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Publication numberUS6991146 B2
Publication typeGrant
Application numberUS 10/277,375
Publication dateJan 31, 2006
Filing dateOct 22, 2002
Priority dateMar 25, 2002
Fee statusPaid
Also published asCA2414121A1, CA2414121C, US20030178464
Publication number10277375, 277375, US 6991146 B2, US 6991146B2, US-B2-6991146, US6991146 B2, US6991146B2
InventorsJohn J. Sinisi, Jennifer W. Sinisi
Original AssigneeDesign Circle, Inc.
Export CitationBiBTeX, EndNote, RefMan
External Links: USPTO, USPTO Assignment, Espacenet
Stapler having detached base
US 6991146 B2
Abstract
A stapler having a detached base supporting an anvil and a first magnetic element, and a stapling assembly for ejecting staples from a magazine port. The stapling assembly supports a second magnetic element positioned for magnetic coupling to the base to align the anvil with the magazine port. Accordingly, the staple-driving stapling assembly and detached anvil-supporting base are not mechanically coupled. Instead, the stapling assembly and base are magnetically couplable. The magnetic coupling feature eliminates throat depth limitations and allows for staple placement at any desired location on a sheet of any size. An alignment guide may be provided to visually indicate an approximate location where a driven staple will be placed. The base and stapling assembly may be provided with friction pads for limiting movement of any sheets therebetween while stapling.
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Claims(17)
1. A stapler with a detached base comprising:
a base supporting an anvil and a first magnetic element;
a stapling assembly for ejecting staples from a magazine port, said stapling assembly supporting a second magnetic element, said second magnetic element being positioned on said stapling assembly for magnetically coupling said base to said stapling assembly to align said anvil with said magazine port; and
a spring member biasing said first magnetic element from a first position in which a contact surface of said first magnetic element is substantially aligned with a plane of said anvil, and a second position in which said contact surface is spaced from said plane.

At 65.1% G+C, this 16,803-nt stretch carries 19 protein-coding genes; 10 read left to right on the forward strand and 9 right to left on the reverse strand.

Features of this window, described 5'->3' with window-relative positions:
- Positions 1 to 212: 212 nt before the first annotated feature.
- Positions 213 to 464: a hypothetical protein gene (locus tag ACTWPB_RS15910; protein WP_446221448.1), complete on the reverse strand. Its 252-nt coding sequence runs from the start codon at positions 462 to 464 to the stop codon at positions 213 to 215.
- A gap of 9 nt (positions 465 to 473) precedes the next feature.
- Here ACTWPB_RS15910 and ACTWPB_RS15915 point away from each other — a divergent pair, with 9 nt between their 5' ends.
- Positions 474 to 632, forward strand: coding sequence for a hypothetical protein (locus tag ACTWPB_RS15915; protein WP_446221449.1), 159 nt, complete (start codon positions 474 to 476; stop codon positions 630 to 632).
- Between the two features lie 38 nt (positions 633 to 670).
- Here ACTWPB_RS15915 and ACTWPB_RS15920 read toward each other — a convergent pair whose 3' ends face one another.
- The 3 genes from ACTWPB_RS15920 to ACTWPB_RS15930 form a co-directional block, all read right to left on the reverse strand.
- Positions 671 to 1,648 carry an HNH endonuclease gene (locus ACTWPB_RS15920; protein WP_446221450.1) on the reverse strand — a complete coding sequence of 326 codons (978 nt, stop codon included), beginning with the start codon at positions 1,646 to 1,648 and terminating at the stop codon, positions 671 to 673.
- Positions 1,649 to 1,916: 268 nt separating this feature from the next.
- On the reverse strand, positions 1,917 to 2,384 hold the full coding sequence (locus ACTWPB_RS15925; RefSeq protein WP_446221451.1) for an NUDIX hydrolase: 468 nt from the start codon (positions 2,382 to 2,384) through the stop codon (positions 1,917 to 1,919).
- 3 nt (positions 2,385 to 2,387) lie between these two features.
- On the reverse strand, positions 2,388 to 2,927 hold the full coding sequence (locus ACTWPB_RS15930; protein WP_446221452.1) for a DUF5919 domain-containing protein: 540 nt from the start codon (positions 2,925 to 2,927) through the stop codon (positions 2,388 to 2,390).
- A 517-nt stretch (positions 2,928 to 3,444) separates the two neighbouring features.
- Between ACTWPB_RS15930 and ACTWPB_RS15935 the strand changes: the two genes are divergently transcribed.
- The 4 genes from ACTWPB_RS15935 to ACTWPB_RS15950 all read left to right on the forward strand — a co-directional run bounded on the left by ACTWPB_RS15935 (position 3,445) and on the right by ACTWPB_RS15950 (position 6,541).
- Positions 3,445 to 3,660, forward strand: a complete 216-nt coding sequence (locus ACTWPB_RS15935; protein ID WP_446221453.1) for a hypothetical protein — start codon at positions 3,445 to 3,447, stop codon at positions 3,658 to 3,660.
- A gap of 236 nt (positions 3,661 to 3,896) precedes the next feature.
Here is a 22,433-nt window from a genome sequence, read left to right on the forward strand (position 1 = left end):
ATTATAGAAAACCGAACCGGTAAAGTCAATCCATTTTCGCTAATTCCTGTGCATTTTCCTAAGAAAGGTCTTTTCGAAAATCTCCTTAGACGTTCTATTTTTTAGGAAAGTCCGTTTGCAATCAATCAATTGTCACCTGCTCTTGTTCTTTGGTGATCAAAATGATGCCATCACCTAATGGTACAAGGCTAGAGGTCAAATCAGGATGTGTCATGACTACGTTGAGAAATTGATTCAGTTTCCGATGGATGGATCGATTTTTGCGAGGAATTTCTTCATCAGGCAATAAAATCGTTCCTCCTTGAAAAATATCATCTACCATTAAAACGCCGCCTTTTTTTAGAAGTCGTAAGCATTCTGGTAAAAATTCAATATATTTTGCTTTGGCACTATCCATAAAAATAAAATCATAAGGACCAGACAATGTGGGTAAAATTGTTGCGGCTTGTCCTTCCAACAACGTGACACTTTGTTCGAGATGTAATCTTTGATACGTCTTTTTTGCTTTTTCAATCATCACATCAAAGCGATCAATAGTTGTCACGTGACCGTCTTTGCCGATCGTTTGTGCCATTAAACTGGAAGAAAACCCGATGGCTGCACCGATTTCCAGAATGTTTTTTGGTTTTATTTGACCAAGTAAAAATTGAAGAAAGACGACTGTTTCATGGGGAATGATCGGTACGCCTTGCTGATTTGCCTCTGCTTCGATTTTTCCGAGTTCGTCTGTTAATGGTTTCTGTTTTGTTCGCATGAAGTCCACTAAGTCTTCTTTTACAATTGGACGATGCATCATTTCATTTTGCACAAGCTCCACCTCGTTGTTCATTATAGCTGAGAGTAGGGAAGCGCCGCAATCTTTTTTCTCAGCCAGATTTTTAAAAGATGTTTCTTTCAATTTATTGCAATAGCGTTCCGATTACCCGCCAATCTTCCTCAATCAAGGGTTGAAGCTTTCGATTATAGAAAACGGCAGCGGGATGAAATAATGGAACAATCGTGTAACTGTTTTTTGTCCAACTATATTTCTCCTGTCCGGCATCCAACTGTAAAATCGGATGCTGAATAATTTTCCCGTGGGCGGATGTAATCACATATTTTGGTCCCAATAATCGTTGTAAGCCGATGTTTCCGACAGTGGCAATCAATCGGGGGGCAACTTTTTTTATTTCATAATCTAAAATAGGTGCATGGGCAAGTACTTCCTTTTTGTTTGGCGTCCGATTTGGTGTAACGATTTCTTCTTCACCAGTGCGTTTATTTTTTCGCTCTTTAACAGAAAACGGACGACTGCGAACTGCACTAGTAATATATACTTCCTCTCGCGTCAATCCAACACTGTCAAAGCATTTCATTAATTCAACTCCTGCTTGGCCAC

2. The stapler of claim 1, said stapling assembly comprising:
a magazine for receiving a bar of staples interconnected in a readily separable manner; and
a selectively actuatable ejector for driving successive staples out of said magazine through said magazine port.
3. The stapler of claim 2, said stapling assembly further comprising:
a handle movably mounted to said magazine, motion of said handle relative to said magazine actuating said ejector.
4. The stapler of claim 1, wherein said first magnetic element comprises first and second magnets supported on said base in a spaced relationship, and wherein said second magnetic element comprises third and fourth magnets supported on said stapling assembly in a corresponding spaced relationship.
5. The stapler of claim 4, wherein said first and second magnets are positioned to expose opposite magnetic poles for coupling to said stapling assembly.
6. The stapler of claim 1, wherein said base comprises a cantilevered beam and said first magnetic element is supported on said cantilevered beam.
7. The stapler of claim 1, wherein said first magnetic element comprises a first permanent magnet and said second magnetic element comprises a second permanent magnet.
8. The stapler of claim 7, wherein each of said first magnetic element and said second magnetic element comprises a plurality of permanent magnets.
9. The stapler of claim 8, wherein at least two of said plurality of permanent magnets are positioned along a line extending transversely to a longitudinal axis of a magazine of said stapling assembly.
10. The stapler of claim 1, said base further comprising an alignment guide visually indicating an approximate location where a staple will be placed if driven by said stapling assembly.